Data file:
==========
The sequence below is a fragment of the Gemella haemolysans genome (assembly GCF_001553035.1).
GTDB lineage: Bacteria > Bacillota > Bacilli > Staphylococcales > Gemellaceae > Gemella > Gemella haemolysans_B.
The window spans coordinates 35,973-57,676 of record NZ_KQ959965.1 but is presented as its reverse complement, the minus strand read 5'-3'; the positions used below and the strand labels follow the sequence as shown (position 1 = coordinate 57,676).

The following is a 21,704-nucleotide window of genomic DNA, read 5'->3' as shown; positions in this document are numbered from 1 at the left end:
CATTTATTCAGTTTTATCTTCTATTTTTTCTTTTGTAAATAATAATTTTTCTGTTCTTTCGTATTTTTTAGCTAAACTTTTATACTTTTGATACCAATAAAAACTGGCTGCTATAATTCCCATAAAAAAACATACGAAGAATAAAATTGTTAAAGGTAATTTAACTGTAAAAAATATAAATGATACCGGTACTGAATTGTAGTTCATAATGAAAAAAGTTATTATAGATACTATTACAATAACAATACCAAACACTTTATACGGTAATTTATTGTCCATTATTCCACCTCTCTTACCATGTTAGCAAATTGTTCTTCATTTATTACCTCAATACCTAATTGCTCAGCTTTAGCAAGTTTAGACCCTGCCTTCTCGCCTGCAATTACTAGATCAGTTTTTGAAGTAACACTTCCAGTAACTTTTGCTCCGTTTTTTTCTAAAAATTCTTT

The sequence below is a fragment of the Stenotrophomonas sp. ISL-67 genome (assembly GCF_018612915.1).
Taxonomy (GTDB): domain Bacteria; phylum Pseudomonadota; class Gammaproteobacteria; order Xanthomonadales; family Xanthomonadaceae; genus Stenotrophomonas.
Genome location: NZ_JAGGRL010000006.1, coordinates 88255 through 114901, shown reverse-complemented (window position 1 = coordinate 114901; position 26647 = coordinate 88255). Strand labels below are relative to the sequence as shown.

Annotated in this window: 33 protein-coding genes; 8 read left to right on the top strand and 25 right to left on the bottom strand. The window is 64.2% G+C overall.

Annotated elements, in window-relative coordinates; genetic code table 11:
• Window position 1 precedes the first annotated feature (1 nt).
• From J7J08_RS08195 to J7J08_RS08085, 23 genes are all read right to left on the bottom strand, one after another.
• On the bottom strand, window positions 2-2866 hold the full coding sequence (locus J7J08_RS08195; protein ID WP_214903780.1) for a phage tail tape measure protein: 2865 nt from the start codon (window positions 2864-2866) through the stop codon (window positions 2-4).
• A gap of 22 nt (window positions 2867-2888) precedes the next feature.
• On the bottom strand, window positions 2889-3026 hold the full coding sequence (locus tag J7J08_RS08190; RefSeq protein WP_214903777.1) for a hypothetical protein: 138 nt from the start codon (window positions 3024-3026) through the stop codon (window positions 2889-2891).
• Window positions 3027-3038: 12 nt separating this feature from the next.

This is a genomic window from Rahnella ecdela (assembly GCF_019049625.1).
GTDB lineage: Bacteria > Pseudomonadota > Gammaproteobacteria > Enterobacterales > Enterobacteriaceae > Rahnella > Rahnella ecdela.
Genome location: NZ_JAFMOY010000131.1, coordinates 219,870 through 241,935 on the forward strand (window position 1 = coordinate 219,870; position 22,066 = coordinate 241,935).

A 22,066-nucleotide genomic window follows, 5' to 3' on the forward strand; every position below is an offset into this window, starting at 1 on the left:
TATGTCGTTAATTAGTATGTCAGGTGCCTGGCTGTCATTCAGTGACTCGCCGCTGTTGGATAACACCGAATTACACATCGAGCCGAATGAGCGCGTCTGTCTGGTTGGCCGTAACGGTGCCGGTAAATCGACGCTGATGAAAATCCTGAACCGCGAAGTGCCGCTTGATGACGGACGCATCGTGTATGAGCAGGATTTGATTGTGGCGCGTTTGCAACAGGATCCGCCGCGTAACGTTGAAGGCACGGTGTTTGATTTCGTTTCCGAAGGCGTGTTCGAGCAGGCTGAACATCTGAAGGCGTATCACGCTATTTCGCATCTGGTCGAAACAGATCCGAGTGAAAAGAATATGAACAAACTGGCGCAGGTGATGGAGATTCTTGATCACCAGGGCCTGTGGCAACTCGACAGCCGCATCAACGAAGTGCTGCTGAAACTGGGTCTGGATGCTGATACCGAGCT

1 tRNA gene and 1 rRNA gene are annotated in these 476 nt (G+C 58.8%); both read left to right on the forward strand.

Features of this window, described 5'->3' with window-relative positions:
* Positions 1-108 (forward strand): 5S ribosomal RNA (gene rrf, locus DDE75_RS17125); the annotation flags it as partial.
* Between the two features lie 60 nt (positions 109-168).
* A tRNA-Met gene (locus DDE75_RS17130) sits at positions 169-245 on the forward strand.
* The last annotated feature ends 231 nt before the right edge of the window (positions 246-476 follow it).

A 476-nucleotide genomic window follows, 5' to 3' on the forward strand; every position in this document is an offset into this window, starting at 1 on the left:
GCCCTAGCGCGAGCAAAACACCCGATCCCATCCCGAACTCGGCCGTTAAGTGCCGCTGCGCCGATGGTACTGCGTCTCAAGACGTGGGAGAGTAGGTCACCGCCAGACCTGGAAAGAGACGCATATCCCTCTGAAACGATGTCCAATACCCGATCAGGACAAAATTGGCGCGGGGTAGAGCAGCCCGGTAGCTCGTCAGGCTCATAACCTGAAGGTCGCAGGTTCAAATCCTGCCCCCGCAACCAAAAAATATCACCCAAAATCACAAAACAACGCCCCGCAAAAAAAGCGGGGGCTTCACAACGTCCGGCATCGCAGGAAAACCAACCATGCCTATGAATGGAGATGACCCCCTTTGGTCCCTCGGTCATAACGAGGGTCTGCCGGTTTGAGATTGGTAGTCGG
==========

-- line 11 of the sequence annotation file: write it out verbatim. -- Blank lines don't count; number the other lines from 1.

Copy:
• Window position 1 precedes the first annotated feature (1 nt).